During the past two decades the similarity of angina produced by coronary arterial insufficiency and that produced by esophageal hiatus hernia has become generally recognized. Von Bergmann, in 1932, was among the first to point out this similarity. In 1933, Harrington reported 60 cases of hiatus hernia in which patients were treated surgically and pointed out the frequency with which the anginal syndrome occurred in them. By 1940 he had collected 198 cases of hiatus hernia and found many had been followed for years with the mistaken diagnosis of coronary arterial insufficiency.
Jones, in 1941, also pointed out the frequency with which the symptoms in patients suffering with hiatus hernia simulated organic heart disease. He indicated that the severity of the symptomatology was not necessarily related to the size of the hiatus hernias; small hernias could cause severe angina, and large hernias could exist without signs or symptoms. He found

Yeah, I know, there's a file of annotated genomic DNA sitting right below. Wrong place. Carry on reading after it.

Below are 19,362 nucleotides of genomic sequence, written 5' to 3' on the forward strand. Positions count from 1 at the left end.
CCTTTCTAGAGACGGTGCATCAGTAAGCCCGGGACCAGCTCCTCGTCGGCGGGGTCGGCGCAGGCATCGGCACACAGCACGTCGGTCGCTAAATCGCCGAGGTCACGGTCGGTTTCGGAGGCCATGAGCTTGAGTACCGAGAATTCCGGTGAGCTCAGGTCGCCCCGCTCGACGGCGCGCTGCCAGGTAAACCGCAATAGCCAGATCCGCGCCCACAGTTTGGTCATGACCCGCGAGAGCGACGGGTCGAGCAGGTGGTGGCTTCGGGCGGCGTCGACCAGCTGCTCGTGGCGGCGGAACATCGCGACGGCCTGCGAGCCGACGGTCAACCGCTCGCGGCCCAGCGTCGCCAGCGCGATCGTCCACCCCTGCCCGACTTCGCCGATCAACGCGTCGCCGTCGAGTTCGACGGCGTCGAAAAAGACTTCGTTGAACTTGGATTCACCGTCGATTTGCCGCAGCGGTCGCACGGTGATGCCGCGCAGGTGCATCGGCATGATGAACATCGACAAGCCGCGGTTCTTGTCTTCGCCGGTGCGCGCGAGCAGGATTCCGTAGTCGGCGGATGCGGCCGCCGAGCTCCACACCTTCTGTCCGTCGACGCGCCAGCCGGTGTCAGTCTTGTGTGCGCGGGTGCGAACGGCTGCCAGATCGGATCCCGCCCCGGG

Maisel B, Horger E. PNEUMOPERITONEUM AS A DIAGNOSTIC-THERAPEUTIC TESTTEST TO DETERMINE THE RELATIONSHIP OF ESOPHAGEAL HIATUS HERNIA TO ANGINA PECTORIS. JAMA. 1956;160(10):868–871. doi:10.1001/jama.1956.02960450050012
Customize your JAMA Network experience by selecting one or more topics from the list below.
Create a personal account or sign in to: